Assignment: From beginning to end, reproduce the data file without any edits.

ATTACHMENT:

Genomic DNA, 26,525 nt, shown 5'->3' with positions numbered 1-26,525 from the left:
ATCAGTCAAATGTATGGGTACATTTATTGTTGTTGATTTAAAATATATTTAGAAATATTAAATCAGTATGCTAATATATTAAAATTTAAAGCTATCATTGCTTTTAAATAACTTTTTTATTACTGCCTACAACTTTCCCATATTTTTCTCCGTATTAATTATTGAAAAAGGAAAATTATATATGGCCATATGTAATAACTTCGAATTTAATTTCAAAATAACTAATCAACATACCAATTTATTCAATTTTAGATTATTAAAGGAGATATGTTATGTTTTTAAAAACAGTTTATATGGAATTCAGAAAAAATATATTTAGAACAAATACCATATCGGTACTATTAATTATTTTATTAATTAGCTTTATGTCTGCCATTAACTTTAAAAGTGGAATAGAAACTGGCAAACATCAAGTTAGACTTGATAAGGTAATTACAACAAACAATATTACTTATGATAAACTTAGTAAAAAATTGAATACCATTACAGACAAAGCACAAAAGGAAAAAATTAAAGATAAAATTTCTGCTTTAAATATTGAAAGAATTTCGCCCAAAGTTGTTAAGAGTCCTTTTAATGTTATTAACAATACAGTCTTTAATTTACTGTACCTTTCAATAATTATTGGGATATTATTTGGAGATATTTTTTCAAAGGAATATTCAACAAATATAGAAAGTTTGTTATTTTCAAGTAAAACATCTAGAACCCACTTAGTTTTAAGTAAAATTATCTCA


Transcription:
Genomic DNA, 26,525 nt, shown 5'->3' with positions numbered 1-26,525 from the left:
ATCAGTCAAATGTATGGGTACATTTATTGTTGTTGATTTAAAATATATTTAGAAATATTAAATCAGTATGCTAATATATTAAAATTTAAAGCTATCATTGCTTTTAAATAACTTTTTTATTACTGCCTACAACTTTCCCATATTTTTCTCCGTATTAATTATTGAAAAAGGAAAATTATATATGGCCATATGTAATAACTTCGAATTTAATTTCAAAATAACTAATCAACATACCAATTTATTCAATTTTAGATTATTAAAGGAGATATGTTATGTTTTTAAAAACAGTTTATATGGAATTCAGAAAAAATATATTTAGAACAAATACCATATCGGTACTATTAATTATTTTATTAATTAGCTTTATGTCTGCCATTAACTTTAAAAGTGGAATAGAAACTGGCAAACATCAAGTTAGACTTGATAAGGTAATTACAACAAACAATATTACTTATGATAAACTTAGTAAAAAATTGAATACCATTACAGACAAAGCACAAAAGGAAAAAATTAAAGATAAAATTTCTGCTTTAAATATTGAAAGAATTTCGCCCAAAGTTGTTAAGAGTCCTTTTAATGTTATTAACAATACAGTCTTTAATTTACTGTACCTTTCAATAATTATTGGGATATTATTTGGAGATATTTTTTCAAAGGAATATTCAACAAATATAGAAAGTTTGTTATTTTCAAGTAAAACATCTAGAACCCACTTAGTTTTAAGTAAAATTATCTCA